As a younger project manager, I had a conversation with my boss. “We can’t meet your schedule. Here’s what it’s going to take.” My boss said, “You can’t be serious about not meeting my schedule. I’m sure if you just put your mind to it, you’ll meet the date.” My jaw dropped as he walked away.
Denial, as in denying that the desired schedule is a pipe dream, is alive and well. It’s not limited to women managers, although to me, the name “King of Denial” sounds a little funny. (For those of you who don’t speak English as a first language, remember Cleopatra? She was Queen of the Nile and certainly in denial about a bunch of facts. This is a pun on Queen of de Nile.)
Denial occurs for a few possible reasons. The most common one I’ve seen is when the manager in question wants to encourage the project team, as my manager did. Sometimes, people are in denial because they’re in fear that the project won’t meet it’s deadline. By denying the possibility of failure, they actually guarantee failure because they haven’t performed any risk acknowledgement and management. Sometimes, managers disregard the actual schedule because they don’t have any data, and it’s easier to disbelieve the PM’s assessment of project state than it is to believe it.
Some possibilities to deal with denial, especially the denial that occurs from disbelief of failure or fear of failure:
- Write down those risks and their potential impact. Especially when I’m dealing with denial, I use High, Medium, and Low to discuss severity and exposure, not numbers.
- Show what you can do and measure the velocity you actually have on the project. Yes, iterations are your friend here. And velocity charts may help explain what’s really happening.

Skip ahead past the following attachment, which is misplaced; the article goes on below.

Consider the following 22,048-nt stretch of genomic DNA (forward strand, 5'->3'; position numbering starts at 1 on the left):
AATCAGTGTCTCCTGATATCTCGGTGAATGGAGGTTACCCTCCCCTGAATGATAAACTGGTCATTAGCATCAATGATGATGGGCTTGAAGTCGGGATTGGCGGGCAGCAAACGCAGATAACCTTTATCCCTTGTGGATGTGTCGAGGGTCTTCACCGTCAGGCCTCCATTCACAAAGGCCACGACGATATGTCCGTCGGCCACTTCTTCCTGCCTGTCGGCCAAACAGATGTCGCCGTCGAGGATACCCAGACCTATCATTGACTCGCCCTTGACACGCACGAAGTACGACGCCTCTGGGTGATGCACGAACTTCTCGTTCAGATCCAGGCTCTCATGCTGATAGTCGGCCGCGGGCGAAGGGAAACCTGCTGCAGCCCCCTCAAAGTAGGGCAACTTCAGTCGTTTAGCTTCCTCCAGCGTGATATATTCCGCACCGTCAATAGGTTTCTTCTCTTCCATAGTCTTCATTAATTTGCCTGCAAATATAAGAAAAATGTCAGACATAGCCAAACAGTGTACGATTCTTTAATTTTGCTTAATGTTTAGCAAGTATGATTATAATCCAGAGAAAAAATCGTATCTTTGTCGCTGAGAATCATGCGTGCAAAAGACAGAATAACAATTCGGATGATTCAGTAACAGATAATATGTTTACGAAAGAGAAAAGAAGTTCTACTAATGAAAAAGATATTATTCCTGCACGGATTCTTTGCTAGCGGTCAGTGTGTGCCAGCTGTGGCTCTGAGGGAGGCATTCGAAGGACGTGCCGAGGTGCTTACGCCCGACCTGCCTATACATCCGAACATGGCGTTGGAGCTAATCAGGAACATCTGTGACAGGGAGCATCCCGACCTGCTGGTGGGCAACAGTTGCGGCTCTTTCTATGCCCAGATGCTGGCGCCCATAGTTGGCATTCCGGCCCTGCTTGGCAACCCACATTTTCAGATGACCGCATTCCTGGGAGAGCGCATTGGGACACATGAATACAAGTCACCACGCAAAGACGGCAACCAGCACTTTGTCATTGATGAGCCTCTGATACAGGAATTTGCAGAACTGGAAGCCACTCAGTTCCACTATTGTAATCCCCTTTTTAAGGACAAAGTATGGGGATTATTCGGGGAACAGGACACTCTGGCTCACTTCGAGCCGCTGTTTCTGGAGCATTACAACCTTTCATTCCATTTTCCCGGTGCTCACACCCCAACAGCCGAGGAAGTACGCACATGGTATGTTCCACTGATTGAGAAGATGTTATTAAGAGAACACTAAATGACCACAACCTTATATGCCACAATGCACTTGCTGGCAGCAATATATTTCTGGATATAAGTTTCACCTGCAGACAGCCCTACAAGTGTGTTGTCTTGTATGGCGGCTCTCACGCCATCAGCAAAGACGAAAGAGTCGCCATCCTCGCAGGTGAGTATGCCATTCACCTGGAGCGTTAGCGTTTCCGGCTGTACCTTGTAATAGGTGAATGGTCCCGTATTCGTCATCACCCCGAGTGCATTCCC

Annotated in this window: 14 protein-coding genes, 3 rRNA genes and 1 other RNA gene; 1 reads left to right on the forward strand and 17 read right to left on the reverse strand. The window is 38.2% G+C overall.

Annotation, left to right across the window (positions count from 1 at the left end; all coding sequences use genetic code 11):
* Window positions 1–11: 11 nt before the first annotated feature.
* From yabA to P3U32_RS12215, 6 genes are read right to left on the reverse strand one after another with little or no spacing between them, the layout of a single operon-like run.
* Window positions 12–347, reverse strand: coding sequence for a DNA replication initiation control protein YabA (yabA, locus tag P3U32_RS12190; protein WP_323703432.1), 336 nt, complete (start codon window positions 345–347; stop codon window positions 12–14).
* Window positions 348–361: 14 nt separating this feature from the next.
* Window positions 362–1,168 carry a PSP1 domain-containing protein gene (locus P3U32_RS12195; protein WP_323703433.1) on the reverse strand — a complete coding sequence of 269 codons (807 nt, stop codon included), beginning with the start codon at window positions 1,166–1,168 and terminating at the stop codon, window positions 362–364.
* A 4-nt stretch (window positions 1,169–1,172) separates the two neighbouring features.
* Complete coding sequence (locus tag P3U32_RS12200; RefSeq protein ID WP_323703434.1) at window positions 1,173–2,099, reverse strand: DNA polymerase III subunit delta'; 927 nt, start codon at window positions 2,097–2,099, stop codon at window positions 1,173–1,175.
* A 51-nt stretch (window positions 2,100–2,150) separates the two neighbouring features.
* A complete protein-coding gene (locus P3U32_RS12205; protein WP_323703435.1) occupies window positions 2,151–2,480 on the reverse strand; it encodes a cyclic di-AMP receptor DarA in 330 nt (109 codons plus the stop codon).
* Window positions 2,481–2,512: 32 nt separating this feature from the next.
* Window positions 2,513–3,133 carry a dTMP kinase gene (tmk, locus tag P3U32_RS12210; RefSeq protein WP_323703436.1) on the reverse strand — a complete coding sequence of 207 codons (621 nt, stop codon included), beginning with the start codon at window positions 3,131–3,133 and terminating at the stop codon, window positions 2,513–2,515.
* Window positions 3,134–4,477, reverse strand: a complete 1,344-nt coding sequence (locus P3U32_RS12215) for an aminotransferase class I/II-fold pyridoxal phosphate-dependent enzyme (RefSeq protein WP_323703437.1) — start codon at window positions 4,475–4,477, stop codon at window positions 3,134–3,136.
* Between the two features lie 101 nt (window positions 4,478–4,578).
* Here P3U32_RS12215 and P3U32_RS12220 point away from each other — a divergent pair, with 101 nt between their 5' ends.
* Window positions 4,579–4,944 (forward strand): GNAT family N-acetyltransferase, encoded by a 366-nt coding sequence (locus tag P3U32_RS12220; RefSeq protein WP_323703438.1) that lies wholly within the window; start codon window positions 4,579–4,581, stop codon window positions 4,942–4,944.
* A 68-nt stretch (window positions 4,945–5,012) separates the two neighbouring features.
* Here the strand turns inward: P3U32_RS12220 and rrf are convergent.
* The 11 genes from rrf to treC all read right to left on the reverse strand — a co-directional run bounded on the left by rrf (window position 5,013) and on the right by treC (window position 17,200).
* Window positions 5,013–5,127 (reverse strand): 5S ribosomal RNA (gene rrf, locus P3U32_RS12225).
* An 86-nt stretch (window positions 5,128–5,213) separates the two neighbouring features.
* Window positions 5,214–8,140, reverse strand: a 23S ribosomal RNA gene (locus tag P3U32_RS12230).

- Make sure people on the project have the solution-space domain expertise to perform the work.
- Investigate why your manager is in denial.
If my manager thinks that denial is the way to encourage the project team, I suggest alternative encouragement techniques. Usually, that means encouraging the manager to go do something else that would either benefit the project team (negotiate a smaller list of requirements for example), or move that manager’s attention to some other project. In my experience, the managers who think that encouraging the project team by denying problems or potential problems tend to get in the way. Focusing their attention on some other project is a useful technique for moving their attention off your project
Queen of Denial is a disaster only when the PM is the one in denial. One project team decided they would self-organize and ignore the PM. After attempting to have the PM accept reality, they gave up. They stopped attending project team meetings, ignored everything the PM said. They built pieces of the project and developed some data (but not velocity charts). After a few months, when it was clear the project was not where the PM said it was, the PM was fired. But the project team had lost so much time by that point, they had many fewer opportunities to manage what they could deliver when.
Inevitably, reality comes face-to-face with denial at some point, which is why Queen of Denial isn’t always a disaster as a schedule game. When the manager does see reality, make sure you have some part of the product working to show that manager and some data so you can discuss what to do next. This is a good time to consider how little you can do, so you can complete this project and plan better for the next one.